Welcome to the Division of Medical Sciences
The Division of Medical Sciences was established to promote scholarship and innovation in medical education at the University of Victoria and to support the university's ongoing commitment to an integrated and multidisciplinary approach to health research. It is the academic and research structure that underpins the Island Medical Program, part of the UBC MD Undergraduate Program.
Faculty, clinicians and students in the Division are working with other UVic departments and research centres and contributing to breakthroughs in medical sciences that will impact the prevention and treatment of cancer, neurological disorders and diseases, genetic disorders and other medical conditions. Plans are underway to develop the university's first interdisciplinary graduate program in neuroscience based in the Division.
Please explore our site and learn what the Division of Medical Sciences has to offer.
Message from Dr. Oscar Casiro, Head of the Division of Medical Sciences
Two students from Dr. Leigh Anne Swayne's lab received awards during Honours Fest held on February 28, 2014. Scott Bell received Top Presenter award for his poster entitled "Effects of Probenecid on the Neural Precursor Response to Stroke" and a one year membership in a professional membership of his choice.
Ross Prager received Best Overall Honours Poster for all faculties with his poster entitled "Characterization of a novel Pannexin 1 channel internalization stimulus" and the "Boehm Family Award for Excellence in Science" plus $2000.
Scott (top) is pictured with Dean Lipson from the Faculty of Sciences. Ross (bottom) is pictured with Dean Lipson and Associate Dean Kathryn Gillis both from the Faculty of Science. Congratulations to both of you for a job well done!
Co-op Student of the Year
Congratulations to Ross Prager being named Co-op Student of the year.
Several Neuroscience graduates successfully defended 2013 Summer term. Please join us in congratulating the following students on a job well done!
Anna Patten PhD: Replenishing what is Lost: Using Supplementation to Enhance Hippocampal Function in Fetal Alcohol Spectrum Disorders
Supervisor: Dr. Brian Christie (DMSC)
Angela Seto MSc: Role of the a4B2 nicotinic acetylcholine receptor in stroke recovery
Supervisor: Dr. Craig Brown (DMSC)
Andrew Sweetnam Holmes MSc: Diabetes exacerbates the loss of dendritic spines after ischemic stroke
Supervisor: Dr. Craig Brown (DMSC)
Kara Ronellenfitch MSc: Investigating the possibility of Notch signalling in the adult retina
Supervisor: Dr. Robert Chow (Biology)
Anthony Renda MSc: Chronic Pretreatment with Nicotine is sufficient to Upregulate a4nAChRs and Increase Self-Administration of Nicotine in a Two Bottle-Choice Paradigm in Mice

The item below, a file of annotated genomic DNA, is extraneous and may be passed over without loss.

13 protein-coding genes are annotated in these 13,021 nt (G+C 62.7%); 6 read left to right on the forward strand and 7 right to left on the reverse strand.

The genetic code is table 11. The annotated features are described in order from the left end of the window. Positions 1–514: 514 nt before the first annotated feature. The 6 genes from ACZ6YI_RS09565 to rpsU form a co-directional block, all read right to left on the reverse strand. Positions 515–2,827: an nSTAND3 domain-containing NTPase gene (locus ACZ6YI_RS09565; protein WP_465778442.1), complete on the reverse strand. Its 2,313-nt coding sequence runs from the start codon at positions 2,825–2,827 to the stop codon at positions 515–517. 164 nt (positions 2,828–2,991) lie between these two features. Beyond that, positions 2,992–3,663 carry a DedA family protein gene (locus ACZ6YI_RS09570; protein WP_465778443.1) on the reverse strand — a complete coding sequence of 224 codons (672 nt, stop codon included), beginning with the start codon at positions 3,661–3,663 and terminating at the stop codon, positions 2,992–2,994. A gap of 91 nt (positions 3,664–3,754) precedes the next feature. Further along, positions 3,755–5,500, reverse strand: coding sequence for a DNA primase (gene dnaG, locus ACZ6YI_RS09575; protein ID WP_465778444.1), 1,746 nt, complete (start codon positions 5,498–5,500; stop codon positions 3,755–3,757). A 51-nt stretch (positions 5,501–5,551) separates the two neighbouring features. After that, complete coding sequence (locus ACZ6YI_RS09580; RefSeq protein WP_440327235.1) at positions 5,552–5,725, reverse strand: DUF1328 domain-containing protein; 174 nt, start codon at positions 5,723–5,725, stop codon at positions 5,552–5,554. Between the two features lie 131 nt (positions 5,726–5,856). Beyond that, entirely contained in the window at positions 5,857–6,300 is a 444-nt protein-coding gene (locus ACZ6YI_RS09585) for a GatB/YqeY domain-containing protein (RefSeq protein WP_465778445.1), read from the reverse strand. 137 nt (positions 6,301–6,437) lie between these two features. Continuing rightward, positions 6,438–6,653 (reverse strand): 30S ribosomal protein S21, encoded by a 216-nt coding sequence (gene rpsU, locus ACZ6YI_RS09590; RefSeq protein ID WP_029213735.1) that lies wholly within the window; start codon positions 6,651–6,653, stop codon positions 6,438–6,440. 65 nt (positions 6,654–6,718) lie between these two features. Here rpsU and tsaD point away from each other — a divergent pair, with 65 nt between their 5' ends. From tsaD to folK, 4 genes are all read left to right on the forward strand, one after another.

Supervisor: Dr. Raad Nashmi (Biology)
Dr. Brian Christie's work, part of a collaborative effort with researchers across Canada to improve diagnosis and treatment of concussion, particularyly in youth atheltes, received extensive coverage on local and BC-wide TV. Read more. CBC CTV-VI
Teaching Award in Medical Sciences 2013
Congratulations to Dr. Bruce Crawford, this year's recipient of the Teaching Award in Medical Sciences. Dr. Crawford and other award recipients from faculties across UVic will be celebrated at the annual Learning and Teaching Centre's recognition event in February 2014.
Frontiers in Cellular Neuroscience
Dr. Leigh Anne Swayne is creator and co-editor of a research topic published in Frontiers of Cellular Neuroscience. To read more, click here.
New Publication for Swayne Lab
Dr. Leigh Anne Swayne and two of her graduate students, Leigh Wicki-Stordeur and Andrew Boyce recently published; Analysis of a pannexin 2-pannexin 1 chimeric protein supports divergent roles for pannexin C-termini in cellular localization. To learn more, click here.
Team Grant - CIHR
Dr. Brian Christie is part of a new Team Grant from the Canadian Institutes of Health Research (CIHR) to study mild traumatic brain injuries in children. The incidence of pediatric traumatic brain injury (TBI) in North America is alarmingly high, and studies suggest that mild TBI (mTBI), also know as concussion, make-up 70-80% of all cases reported. Of particular concern is that there is very little consensus among clinicians and researchers on how to diagnose and treat mTBI. Furthermore, there is a dearth of research examining the long-lasting effects of sustaining multiple mTBIs. One factor that contributes to this lack of consensus is that many clinicians and researchers use different tools or methods to collect data, thus making comparisons across sites challenging.
The goal of the mTBI Team Grant is to create a culture of national collaboration, data collection and rapid clinical uptake of innovation in discovery. The overall goal is to enhance the ability to conduct multi-centre research and provide evidence-based care across Canada that will assist in diagnoses and treatment of pediatric mTBI.
To learn more about this project, go to the CIHR website.
For past articles take a look at our News Archive
2011 NSERC RTI Grant (17K) for stereology equipment